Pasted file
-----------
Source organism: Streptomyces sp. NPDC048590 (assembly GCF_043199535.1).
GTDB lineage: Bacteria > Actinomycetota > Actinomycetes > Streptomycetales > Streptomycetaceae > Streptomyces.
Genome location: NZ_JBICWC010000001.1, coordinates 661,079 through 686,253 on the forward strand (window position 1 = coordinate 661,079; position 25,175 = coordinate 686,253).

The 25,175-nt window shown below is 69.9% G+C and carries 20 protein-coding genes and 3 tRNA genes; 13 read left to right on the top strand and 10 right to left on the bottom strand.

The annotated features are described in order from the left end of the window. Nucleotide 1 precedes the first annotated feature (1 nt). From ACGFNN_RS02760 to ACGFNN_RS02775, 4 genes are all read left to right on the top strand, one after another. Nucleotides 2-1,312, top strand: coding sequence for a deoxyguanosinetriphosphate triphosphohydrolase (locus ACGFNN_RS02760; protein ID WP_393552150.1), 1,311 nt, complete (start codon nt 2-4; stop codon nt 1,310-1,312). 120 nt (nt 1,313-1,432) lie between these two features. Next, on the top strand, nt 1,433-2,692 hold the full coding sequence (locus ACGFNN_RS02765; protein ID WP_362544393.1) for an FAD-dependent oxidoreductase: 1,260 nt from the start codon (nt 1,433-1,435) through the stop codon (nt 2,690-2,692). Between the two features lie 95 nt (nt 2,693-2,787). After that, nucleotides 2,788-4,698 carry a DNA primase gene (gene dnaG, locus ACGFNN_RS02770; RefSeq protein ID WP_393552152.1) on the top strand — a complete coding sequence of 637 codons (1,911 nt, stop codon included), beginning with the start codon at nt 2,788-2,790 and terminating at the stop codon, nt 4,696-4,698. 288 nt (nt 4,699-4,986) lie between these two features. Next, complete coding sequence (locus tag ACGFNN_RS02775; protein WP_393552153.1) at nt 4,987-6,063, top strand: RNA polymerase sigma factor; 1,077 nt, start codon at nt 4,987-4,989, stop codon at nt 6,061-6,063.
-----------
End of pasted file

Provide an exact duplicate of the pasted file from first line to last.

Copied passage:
Source organism: Streptomyces sp. NPDC048590 (assembly GCF_043199535.1).
GTDB lineage: Bacteria > Actinomycetota > Actinomycetes > Streptomycetales > Streptomycetaceae > Streptomyces.
Genome location: NZ_JBICWC010000001.1, coordinates 661,079 through 686,253 on the forward strand (window position 1 = coordinate 661,079; position 25,175 = coordinate 686,253).

The 25,175-nt window shown below is 69.9% G+C and carries 20 protein-coding genes and 3 tRNA genes; 13 read left to right on the top strand and 10 right to left on the bottom strand.

The annotated features are described in order from the left end of the window. Nucleotide 1 precedes the first annotated feature (1 nt). From ACGFNN_RS02760 to ACGFNN_RS02775, 4 genes are all read left to right on the top strand, one after another. Nucleotides 2-1,312, top strand: coding sequence for a deoxyguanosinetriphosphate triphosphohydrolase (locus ACGFNN_RS02760; protein ID WP_393552150.1), 1,311 nt, complete (start codon nt 2-4; stop codon nt 1,310-1,312). 120 nt (nt 1,313-1,432) lie between these two features. Next, on the top strand, nt 1,433-2,692 hold the full coding sequence (locus ACGFNN_RS02765; protein ID WP_362544393.1) for an FAD-dependent oxidoreductase: 1,260 nt from the start codon (nt 1,433-1,435) through the stop codon (nt 2,690-2,692). Between the two features lie 95 nt (nt 2,693-2,787). After that, nucleotides 2,788-4,698 carry a DNA primase gene (gene dnaG, locus ACGFNN_RS02770; RefSeq protein ID WP_393552152.1) on the top strand — a complete coding sequence of 637 codons (1,911 nt, stop codon included), beginning with the start codon at nt 2,788-2,790 and terminating at the stop codon, nt 4,696-4,698. 288 nt (nt 4,699-4,986) lie between these two features. Next, complete coding sequence (locus tag ACGFNN_RS02775; protein WP_393552153.1) at nt 4,987-6,063, top strand: RNA polymerase sigma factor; 1,077 nt, start codon at nt 4,987-4,989, stop codon at nt 6,061-6,063.